A Russian booster rocket carrying a new U.S.-Russian crew and the world's first female space tourist blasted off into space from the desolate steppes of Kazakhstan on Monday. The rocket headed to the International Space Station.
The Soyuz TMA-9 capsule blasted into space less than a day after the U.S. space shuttle Atlantis pulled away from the orbiting station and began its journey back to Earth. It entered orbit about 10 minutes after liftoff, according to Russian space officials monitoring the launch at Mission Control in Korolyov, outside Moscow.
"The launch was successful. Everything went as expected," said Russian Mission Control chief Vladimir Solovyov.
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Russian cosmonaut Mikhail Tyurin and U.S. astronaut Michael Lopez-Alegria were to join German astronaut Thomas Reiter on the station just over 48 hours after blasting off from Baikonur. Traveling with the new crew was Anousheh Ansari, an Iranian-born American telecommunications entrepreneur who has paid a reported US$20 million (16 million euros) to become the fourth private astronaut to take a trip on a Russian spacecraft and visit the station.
"I'm just so happy to be here," she said ebulliently as she entered the rocket Monday, watched by about a dozen relatives, including her husband and mother, as well as the other crew members' families, space officials and reporters.
As the gantries fell away from the rocket and smoke started to billow below, Ansari's relatives gasped, their eyes and mouths widening. Her mother, Fakhri Shahidi, clasped her hands in front of her chest as if in prayer.
Tears streamed down Ansari's sister Atousa Raisyan's face when the rocket lifted into the air, while her aunt Chansi Brown began jumping up and down and shrieking with happiness, pumping her arms in the air. Ansari's husband, Hamdi, watched the liftoff stoically, then hugged Raisyan.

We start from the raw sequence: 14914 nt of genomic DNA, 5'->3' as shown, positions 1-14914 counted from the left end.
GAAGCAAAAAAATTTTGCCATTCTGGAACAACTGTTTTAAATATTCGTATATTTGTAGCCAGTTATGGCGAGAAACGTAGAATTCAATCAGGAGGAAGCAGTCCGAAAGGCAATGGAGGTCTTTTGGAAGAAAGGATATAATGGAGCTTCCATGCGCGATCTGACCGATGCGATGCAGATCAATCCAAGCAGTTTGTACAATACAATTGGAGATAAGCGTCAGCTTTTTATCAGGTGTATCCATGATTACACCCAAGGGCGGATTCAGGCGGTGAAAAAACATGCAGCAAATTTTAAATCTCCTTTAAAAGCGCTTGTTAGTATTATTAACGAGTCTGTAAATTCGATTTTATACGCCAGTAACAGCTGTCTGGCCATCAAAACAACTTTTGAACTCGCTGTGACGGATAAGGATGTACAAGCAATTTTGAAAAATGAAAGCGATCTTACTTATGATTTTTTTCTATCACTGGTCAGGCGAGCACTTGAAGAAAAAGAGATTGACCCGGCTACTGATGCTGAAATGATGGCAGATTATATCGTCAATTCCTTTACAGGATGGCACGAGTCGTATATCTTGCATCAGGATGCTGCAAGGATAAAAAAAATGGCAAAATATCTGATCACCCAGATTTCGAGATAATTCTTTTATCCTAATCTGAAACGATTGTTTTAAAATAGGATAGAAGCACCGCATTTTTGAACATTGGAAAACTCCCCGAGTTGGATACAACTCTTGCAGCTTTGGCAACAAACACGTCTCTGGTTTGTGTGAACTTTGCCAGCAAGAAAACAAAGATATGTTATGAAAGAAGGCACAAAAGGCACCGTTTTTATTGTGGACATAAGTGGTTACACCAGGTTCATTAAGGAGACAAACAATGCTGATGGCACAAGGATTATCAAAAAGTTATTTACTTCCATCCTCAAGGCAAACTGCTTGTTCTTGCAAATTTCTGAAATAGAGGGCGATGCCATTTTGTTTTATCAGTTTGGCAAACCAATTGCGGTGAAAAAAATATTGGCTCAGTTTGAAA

At Russian Mission Control, NASA flight director Robert Dempsey denied speculation that Ansari, being a nonprofessional, could in any way impede the mission.
"She will add to it. It will be a success," he said.
As to his own opinion about the propriety of sending tourists into space, he said: "My personal feeling is I wish it could be me."
Ansari, 40, was due to return to Earth on Sept. 29, along with cosmonaut Pavel Vinogradov and astronaut Jeffrey Williams, who have been on the station since April.
Speaking at a final news conference Sunday at the Russian cosmodrome in Baikonur, Ansari, 40, defended the role of "space flight participants" and said she viewed herself as an ambassador for attracting private investment to space flight.
Ansari gave $10 million in 2002 for the naming rights to a prize awarded to the first successful privately financed manned trip into space.
"In order to make great leaps in space exploration ... private companies and the government need to work together," she told reporters.
Ansari said she had worn a patch with the colors of the Iranian flag - along with a U.S. flag - on a jumpsuit during training in Moscow to make a "personal statement." In Iran, where she lived until she was a teenager, "people will see someone born in Iran flying into space," Ansari said.
Tyurin and Lopez-Alegria are to join Reiter as the construction at the space station is picking up pace. On the agenda for the four days following the departure of the Atlantis: The station's current crew will shift a Progress supply ship to a different docking port to make way for the Soyuz; Atlantis will land back on Earth; and the Soyuz will dock at the station.
During the six-month tenure of Tyurin and Lopez-Alegria, four space walks are planned, with as many as three to be conducted in January to help set up the station's permanent cooling system. Another will take place earlier to retrieve and install experiments on the station's exterior, the AP said.
"We are spending more time now doing science and research about the Earth's surface, and the increasing number of spacewalks are now devoted to developing the space station and installing new equipment - not to repairs as in the past," said Solovyov, the Russian Mission Control chief.
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